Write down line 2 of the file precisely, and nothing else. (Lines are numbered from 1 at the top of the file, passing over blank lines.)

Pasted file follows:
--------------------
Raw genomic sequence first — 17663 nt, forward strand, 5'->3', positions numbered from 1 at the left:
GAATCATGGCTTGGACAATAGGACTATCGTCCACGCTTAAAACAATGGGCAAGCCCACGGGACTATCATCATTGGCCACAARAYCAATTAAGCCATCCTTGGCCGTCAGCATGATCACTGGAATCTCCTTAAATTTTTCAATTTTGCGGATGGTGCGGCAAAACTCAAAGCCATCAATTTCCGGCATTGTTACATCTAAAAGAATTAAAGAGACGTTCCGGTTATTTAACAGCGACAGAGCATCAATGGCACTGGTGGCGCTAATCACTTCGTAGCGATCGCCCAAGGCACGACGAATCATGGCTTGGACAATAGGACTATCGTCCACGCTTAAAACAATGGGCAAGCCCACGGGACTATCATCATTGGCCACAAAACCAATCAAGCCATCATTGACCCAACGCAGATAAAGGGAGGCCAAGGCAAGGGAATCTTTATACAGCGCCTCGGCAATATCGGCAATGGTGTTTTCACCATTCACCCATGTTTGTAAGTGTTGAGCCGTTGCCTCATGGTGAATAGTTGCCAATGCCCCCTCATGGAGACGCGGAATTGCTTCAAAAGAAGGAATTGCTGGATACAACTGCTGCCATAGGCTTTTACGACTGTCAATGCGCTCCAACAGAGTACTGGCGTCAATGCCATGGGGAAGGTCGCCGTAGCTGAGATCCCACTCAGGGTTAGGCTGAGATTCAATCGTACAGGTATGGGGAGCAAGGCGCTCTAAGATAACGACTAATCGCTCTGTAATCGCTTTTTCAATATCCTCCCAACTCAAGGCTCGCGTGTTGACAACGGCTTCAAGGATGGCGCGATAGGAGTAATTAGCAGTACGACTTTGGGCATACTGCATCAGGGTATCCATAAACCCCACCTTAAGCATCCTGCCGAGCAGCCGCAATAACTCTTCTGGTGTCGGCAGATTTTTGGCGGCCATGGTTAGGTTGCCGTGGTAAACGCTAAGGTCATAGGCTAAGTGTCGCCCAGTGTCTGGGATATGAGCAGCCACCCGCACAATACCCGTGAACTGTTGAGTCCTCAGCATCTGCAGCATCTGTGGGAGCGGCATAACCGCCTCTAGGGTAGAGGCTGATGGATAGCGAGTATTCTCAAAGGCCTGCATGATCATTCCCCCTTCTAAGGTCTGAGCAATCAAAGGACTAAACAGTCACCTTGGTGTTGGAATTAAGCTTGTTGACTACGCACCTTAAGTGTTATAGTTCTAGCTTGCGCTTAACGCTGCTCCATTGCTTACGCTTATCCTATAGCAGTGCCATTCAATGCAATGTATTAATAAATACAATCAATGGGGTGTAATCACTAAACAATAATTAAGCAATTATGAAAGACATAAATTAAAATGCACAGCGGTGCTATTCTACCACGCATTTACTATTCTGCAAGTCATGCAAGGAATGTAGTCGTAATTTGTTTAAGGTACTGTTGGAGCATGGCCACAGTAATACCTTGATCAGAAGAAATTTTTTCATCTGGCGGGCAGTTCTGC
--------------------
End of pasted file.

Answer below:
GAATCATGGCTTGGACAATAGGACTATCGTCCACGCTTAAAACAATGGGCAAGCCCACGGGACTATCATCATTGGCCACAARAYCAATTAAGCCATCCTTGGCCGTCAGCATGATCACTGGAATCTCCTTAAATTTTTCAATTTTGCGGATGGTGCGGCAAAACTCAAAGCCATCAATTTCCGGCATTGTTACATCTAAAAGAATTAAAGAGACGTTCCGGTTATTTAACAGCGACAGAGCATCAATGGCACTGGTGGCGCTAATCACTTCGTAGCGATCGCCCAAGGCACGACGAATCATGGCTTGGACAATAGGACTATCGTCCACGCTTAAAACAATGGGCAAGCCCACGGGACTATCATCATTGGCCACAAAACCAATCAAGCCATCATTGACCCAACGCAGATAAAGGGAGGCCAAGGCAAGGGAATCTTTATACAGCGCCTCGGCAATATCGGCAATGGTGTTTTCACCATTCACCCATGTTTGTAAGTGTTGAGCCGTTGCCTCATGGTGAATAGTTGCCAATGCCCCCTCATGGAGACGCGGAATTGCTTCAAAAGAAGGAATTGCTGGATACAACTGCTGCCATAGGCTTTTACGACTGTCAATGCGCTCCAACAGAGTACTGGCGTCAATGCCATGGGGAAGGTCGCCGTAGCTGAGATCCCACTCAGGGTTAGGCTGAGATTCAATCGTACAGGTATGGGGAGCAAGGCGCTCTAAGATAACGACTAATCGCTCTGTAATCGCTTTTTCAATATCCTCCCAACTCAAGGCTCGCGTGTTGACAACGGCTTCAAGGATGGCGCGATAGGAGTAATTAGCAGTACGACTTTGGGCATACTGCATCAGGGTATCCATAAACCCCACCTTAAGCATCCTGCCGAGCAGCCGCAATAACTCTTCTGGTGTCGGCAGATTTTTGGCGGCCATGGTTAGGTTGCCGTGGTAAACGCTAAGGTCATAGGCTAAGTGTCGCCCAGTGTCTGGGATATGAGCAGCCACCCGCACAATACCCGTGAACTGTTGAGTCCTCAGCATCTGCAGCATCTGTGGGAGCGGCATAACCGCCTCTAGGGTAGAGGCTGATGGATAGCGAGTATTCTCAAAGGCCTGCATGATCATTCCCCCTTCTAAGGTCTGAGCAATCAAAGGACTAAACAGTCACCTTGGTGTTGGAATTAAGCTTGTTGACTACGCACCTTAAGTGTTATAGTTCTAGCTTGCGCTTAACGCTGCTCCATTGCTTACGCTTATCCTATAGCAGTGCCATTCAATGCAATGTATTAATAAATACAATCAATGGGGTGTAATCACTAAACAATAATTAAGCAATTATGAAAGACATAAATTAAAATGCACAGCGGTGCTATTCTACCACGCATTTACTATTCTGCAAGTCATGCAAGGAATGTAGTCGTAATTTGTTTAAGGTACTGTTGGAGCATGGCCACAGTAATACCTTGATCAGAAGAAATTTTTTCATCTGGCGGGCAGTTCTGC